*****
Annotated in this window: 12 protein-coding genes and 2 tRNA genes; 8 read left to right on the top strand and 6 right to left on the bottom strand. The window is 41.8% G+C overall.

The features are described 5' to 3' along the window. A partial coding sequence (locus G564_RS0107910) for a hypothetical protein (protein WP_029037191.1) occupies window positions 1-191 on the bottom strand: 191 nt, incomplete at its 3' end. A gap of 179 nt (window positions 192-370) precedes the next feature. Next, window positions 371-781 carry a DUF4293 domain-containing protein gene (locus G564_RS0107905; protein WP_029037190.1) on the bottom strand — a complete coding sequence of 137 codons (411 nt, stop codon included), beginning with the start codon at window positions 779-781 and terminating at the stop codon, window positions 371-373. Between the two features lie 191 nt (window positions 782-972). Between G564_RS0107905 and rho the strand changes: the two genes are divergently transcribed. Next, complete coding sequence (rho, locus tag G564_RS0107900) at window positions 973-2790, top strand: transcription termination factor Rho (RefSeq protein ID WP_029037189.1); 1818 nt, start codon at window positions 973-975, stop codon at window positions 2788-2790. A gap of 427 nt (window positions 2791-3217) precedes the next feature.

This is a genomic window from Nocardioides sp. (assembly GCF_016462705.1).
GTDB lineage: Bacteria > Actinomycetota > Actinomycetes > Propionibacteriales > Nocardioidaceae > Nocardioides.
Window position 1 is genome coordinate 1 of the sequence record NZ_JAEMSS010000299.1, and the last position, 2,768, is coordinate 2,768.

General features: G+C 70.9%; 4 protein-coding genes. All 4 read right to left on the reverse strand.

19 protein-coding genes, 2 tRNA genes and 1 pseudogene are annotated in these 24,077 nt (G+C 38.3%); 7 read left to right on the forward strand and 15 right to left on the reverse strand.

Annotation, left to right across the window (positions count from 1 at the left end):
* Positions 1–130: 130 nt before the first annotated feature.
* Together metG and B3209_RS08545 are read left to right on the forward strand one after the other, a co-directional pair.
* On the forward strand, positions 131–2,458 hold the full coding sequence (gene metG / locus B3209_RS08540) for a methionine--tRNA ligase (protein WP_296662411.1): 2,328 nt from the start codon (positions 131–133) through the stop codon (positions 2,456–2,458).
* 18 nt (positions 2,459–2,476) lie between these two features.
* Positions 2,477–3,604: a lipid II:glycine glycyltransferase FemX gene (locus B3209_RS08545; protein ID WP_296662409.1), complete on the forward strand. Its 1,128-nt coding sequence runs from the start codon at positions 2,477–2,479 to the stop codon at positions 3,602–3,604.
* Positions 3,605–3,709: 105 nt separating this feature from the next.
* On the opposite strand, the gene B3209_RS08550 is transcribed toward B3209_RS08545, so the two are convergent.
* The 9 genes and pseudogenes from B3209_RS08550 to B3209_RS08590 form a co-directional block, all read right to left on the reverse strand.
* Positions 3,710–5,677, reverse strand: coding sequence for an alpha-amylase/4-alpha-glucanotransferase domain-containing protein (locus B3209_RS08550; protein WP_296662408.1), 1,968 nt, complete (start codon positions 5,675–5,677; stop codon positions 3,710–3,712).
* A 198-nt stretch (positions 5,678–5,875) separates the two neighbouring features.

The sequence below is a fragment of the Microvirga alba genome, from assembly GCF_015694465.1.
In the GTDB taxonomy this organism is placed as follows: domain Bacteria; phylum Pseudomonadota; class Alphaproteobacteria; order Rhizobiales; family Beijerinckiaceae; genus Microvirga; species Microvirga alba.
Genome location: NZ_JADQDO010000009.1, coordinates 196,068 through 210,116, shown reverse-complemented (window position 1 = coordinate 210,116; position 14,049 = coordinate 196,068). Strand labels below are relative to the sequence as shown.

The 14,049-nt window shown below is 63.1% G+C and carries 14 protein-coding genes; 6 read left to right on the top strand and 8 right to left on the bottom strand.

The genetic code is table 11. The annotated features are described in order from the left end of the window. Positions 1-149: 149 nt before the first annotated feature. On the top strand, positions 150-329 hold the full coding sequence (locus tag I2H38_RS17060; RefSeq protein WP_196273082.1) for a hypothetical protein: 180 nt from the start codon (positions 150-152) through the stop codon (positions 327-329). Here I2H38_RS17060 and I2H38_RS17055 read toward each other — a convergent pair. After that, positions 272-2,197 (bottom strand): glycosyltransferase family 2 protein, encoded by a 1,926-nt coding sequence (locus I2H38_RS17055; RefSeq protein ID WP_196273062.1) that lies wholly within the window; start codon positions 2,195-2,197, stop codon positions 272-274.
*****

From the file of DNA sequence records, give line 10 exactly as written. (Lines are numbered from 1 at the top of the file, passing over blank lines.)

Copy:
* Together metG and B3209_RS08545 are read left to right on the forward strand one after the other, a co-directional pair.